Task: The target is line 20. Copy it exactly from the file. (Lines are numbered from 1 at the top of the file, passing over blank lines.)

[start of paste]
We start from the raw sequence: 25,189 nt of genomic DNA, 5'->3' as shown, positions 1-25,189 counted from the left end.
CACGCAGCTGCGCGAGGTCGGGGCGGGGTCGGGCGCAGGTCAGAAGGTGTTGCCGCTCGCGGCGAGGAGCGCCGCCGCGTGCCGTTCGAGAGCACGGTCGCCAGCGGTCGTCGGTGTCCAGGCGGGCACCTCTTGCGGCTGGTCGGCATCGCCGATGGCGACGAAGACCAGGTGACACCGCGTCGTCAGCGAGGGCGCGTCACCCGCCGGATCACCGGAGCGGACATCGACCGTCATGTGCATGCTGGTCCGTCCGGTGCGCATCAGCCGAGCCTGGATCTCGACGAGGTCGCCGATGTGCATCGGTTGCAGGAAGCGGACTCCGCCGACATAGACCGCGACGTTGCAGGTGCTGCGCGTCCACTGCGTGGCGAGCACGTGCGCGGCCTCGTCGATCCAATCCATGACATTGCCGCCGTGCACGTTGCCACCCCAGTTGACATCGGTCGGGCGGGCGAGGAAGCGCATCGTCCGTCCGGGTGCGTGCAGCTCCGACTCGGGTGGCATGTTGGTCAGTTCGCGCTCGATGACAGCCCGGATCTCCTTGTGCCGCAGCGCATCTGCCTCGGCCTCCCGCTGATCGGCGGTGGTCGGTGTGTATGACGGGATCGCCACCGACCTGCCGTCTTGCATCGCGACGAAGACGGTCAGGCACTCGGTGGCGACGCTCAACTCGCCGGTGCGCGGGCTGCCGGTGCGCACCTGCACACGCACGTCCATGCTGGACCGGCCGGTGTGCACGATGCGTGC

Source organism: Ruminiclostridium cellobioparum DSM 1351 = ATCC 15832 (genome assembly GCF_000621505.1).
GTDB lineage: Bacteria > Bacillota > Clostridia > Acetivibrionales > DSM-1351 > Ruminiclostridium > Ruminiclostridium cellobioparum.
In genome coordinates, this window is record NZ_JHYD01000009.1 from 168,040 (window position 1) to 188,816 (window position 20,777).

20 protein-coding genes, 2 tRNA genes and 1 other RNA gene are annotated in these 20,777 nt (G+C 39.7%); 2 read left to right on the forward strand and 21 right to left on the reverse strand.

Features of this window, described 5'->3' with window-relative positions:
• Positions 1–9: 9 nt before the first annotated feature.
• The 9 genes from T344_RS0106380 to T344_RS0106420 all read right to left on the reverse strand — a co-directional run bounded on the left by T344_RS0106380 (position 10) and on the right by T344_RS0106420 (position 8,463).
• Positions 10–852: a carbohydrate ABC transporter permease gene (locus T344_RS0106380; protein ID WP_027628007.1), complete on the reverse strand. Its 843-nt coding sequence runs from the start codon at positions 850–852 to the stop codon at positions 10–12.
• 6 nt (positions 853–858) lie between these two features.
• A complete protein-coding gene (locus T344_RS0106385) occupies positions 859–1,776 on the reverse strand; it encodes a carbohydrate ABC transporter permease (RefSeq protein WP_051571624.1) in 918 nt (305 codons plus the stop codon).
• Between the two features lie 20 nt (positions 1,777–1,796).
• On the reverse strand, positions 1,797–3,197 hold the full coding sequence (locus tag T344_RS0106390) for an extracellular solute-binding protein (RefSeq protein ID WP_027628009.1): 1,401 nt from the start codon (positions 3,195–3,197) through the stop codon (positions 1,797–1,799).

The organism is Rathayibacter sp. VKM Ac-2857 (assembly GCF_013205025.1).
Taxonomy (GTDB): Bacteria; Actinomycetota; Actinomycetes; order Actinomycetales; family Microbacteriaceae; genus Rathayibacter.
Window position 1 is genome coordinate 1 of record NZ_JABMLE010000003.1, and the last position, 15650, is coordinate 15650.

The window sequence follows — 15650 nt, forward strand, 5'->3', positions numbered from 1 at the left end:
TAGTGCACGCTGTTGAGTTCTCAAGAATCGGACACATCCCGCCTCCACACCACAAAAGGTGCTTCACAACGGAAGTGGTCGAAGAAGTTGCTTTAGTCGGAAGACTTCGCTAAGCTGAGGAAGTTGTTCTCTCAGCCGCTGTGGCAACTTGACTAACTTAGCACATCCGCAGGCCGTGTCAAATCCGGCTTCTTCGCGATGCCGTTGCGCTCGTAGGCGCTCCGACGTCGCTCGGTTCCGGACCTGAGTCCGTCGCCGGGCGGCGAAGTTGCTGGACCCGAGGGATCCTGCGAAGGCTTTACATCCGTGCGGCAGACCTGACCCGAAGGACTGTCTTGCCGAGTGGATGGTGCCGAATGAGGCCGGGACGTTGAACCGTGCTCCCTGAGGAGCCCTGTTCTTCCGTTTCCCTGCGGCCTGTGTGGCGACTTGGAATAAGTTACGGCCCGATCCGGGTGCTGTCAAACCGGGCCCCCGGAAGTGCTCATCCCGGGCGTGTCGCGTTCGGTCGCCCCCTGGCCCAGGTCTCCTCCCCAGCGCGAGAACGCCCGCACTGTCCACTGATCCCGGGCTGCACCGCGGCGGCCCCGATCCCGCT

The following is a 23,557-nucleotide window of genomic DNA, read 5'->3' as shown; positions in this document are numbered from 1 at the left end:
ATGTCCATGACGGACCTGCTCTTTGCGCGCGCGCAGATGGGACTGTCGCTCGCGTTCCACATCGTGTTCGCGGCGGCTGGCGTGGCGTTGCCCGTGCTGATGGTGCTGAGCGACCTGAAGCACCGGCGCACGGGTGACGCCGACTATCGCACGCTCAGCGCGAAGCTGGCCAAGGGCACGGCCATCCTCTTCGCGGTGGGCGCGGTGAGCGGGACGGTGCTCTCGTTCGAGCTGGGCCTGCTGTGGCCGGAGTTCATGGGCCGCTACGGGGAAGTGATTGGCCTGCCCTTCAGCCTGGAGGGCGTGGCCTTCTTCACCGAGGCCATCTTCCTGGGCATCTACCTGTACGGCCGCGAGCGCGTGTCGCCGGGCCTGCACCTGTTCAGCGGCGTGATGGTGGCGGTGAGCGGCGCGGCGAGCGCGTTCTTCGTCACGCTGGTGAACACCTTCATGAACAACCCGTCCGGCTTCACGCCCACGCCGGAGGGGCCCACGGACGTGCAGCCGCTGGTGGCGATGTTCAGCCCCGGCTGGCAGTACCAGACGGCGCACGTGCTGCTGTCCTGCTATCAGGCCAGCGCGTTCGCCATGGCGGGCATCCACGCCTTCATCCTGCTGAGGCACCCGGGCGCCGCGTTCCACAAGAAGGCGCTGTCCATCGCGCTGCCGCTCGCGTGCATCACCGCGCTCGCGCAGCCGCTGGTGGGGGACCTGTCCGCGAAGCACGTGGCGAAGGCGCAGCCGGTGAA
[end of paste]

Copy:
The following is a 23,557-nucleotide window of genomic DNA, read 5'->3' as shown; positions in this document are numbered from 1 at the left end: